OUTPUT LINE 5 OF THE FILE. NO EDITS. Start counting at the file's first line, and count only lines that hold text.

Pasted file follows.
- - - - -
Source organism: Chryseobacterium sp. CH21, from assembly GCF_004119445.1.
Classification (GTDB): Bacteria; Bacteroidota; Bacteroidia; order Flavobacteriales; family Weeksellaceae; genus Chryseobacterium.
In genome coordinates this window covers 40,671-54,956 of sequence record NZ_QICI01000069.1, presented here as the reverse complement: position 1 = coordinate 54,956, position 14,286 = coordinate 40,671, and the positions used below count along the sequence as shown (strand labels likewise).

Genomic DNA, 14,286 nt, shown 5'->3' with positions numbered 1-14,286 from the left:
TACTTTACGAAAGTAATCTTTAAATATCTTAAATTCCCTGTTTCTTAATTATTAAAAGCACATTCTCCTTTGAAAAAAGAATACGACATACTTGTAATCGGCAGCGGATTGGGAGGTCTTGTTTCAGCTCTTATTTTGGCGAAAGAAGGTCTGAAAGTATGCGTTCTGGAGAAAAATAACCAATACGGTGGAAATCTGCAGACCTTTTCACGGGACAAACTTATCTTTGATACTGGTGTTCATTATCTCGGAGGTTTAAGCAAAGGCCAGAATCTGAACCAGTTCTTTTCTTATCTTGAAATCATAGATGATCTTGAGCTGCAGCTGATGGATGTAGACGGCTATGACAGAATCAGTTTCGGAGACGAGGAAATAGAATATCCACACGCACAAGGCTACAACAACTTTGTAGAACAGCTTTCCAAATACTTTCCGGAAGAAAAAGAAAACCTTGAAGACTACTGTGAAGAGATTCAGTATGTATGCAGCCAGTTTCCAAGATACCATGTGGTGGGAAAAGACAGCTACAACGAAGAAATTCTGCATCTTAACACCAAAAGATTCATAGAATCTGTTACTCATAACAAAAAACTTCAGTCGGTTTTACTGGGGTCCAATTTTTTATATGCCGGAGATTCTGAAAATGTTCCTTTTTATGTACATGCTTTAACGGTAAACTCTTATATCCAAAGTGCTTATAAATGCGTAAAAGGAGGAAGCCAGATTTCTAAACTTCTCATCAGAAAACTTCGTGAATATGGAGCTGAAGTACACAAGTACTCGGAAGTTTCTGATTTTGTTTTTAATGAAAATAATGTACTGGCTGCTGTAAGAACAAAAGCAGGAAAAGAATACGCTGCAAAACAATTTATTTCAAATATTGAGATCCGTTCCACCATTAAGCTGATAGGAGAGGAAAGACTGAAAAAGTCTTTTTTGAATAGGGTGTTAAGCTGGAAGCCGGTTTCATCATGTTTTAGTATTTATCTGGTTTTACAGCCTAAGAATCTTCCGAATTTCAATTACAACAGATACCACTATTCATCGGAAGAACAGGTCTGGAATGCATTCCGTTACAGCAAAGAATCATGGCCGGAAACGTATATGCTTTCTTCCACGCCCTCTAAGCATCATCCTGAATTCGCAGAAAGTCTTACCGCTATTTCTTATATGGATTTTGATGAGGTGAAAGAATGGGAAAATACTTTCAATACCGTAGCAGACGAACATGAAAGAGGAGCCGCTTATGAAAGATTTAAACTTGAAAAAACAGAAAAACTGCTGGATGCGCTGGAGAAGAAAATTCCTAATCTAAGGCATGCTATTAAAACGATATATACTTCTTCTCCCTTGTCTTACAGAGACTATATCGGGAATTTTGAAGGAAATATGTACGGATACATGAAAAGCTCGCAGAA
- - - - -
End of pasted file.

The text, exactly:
TACTTTACGAAAGTAATCTTTAAATATCTTAAATTCCCTGTTTCTTAATTATTAAAAGCACATTCTCCTTTGAAAAAAGAATACGACATACTTGTAATCGGCAGCGGATTGGGAGGTCTTGTTTCAGCTCTTATTTTGGCGAAAGAAGGTCTGAAAGTATGCGTTCTGGAGAAAAATAACCAATACGGTGGAAATCTGCAGACCTTTTCACGGGACAAACTTATCTTTGATACTGGTGTTCATTATCTCGGAGGTTTAAGCAAAGGCCAGAATCTGAACCAGTTCTTTTCTTATCTTGAAATCATAGATGATCTTGAGCTGCAGCTGATGGATGTAGACGGCTATGACAGAATCAGTTTCGGAGACGAGGAAATAGAATATCCACACGCACAAGGCTACAACAACTTTGTAGAACAGCTTTCCAAATACTTTCCGGAAGAAAAAGAAAACCTTGAAGACTACTGTGAAGAGATTCAGTATGTATGCAGCCAGTTTCCAAGATACCATGTGGTGGGAAAAGACAGCTACAACGAAGAAATTCTGCATCTTAACACCAAAAGATTCATAGAATCTGTTACTCATAACAAAAAACTTCAGTCGGTTTTACTGGGGTCCAATTTTTTATATGCCGGAGATTCTGAAAATGTTCCTTTTTATGTACATGCTTTAACGGTAAACTCTTATATCCAAAGTGCTTATAAATGCGTAAAAGGAGGAAGCCAGATTTCTAAACTTCTCATCAGAAAACTTCGTGAATATGGAGCTGAAGTACACAAGTACTCGGAAGTTTCTGATTTTGTTTTTAATGAAAATAATGTACTGGCTGCTGTAAGAACAAAAGCAGGAAAAGAATACGCTGCAAAACAATTTATTTCAAATATTGAGATCCGTTCCACCATTAAGCTGATAGGAGAGGAAAGACTGAAAAAGTCTTTTTTGAATAGGGTGTTAAGCTGGAAGCCGGTTTCATCATGTTTTAGTATTTATCTGGTTTTACAGCCTAAGAATCTTCCGAATTTCAATTACAACAGATACCACTATTCATCGGAAGAACAGGTCTGGAATGCATTCCGTTACAGCAAAGAATCATGGCCGGAAACGTATATGCTTTCTTCCACGCCCTCTAAGCATCATCCTGAATTCGCAGAAAGTCTTACCGCTATTTCTTATATGGATTTTGATGAGGTGAAAGAATGGGAAAATACTTTCAATACCGTAGCAGACGAACATGAAAGAGGAGCCGCTTATGAAAGATTTAAACTTGAAAAAACAGAAAAACTGCTGGATGCGCTGGAGAAGAAAATTCCTAATCTAAGGCATGCTATTAAAACGATATATACTTCTTCTCCCTTGTCTTACAGAGACTATATCGGGAATTTTGAAGGAAATATGTACGGATACATGAAAAGCTCGCAGAA